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QUEBEC TO GET ITS OWN LONG-GUN REGISTRY - BILL 64 COASTS THROUGH NATIONAL ASSEMBLY VOTE WITH CROSS-PARTY SUPPORT

(By CBC News | June 9, 2016)

 A bill that will allow Quebec to create its own gun registry has earned the overwhelming support of the National Assembly.

MNAs voted 99 to eight in favor of replacing the long-gun registry that was dismantled by the federal government in 2012.

The new law will require all firearms in the province to have a serial number, which will then be inscribed in a database.

All the votes against the registry came from members of the Coalition Avenir Québec, though 10 Liberal MNAs were noticeable by their absence.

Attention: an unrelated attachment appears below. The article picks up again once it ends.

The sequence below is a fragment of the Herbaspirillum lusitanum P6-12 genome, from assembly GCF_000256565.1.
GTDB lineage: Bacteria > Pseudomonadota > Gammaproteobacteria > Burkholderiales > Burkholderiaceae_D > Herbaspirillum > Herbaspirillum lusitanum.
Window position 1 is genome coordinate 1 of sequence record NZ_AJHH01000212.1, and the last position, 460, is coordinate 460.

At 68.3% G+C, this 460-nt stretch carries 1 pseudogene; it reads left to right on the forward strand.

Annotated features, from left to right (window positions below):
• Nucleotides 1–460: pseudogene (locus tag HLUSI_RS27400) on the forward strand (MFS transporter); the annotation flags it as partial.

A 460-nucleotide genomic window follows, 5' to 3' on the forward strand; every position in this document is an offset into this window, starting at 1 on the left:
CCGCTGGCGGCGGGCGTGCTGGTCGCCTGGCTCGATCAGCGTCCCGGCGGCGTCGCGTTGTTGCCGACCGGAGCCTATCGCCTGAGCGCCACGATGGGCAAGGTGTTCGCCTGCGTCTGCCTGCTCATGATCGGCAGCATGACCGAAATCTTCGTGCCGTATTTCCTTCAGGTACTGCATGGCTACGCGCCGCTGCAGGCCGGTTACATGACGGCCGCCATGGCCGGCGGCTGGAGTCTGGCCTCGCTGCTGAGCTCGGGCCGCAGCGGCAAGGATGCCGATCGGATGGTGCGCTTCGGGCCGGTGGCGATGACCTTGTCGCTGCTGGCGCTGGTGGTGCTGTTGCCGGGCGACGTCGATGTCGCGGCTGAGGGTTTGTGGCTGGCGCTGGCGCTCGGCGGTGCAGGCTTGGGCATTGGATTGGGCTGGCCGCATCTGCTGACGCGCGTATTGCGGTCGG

The bill faced stiff opposition from Quebec's gun lobby, which had organized several protests outside the offices of rural MNAs. 

See the story: http://www.cbc.ca/news/canada/montreal/quebec-gun-control-registry-bill-64-1.3625425

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Harper Government announces new provisions of the Common Sense Firearms Licencing Act are coming into force  

July 31, 2015     Ottawa, Ontario          Public Safety Canada  

Today, Canada’s Minister of Public Safety and Emergency Preparedness, the Honourable Steven Blaney, announced the coming into force of two additional provisions under the Common Sense Firearms Licensing Act.
Effective September 2, 2015, these changes to the Firearms Act will come into force: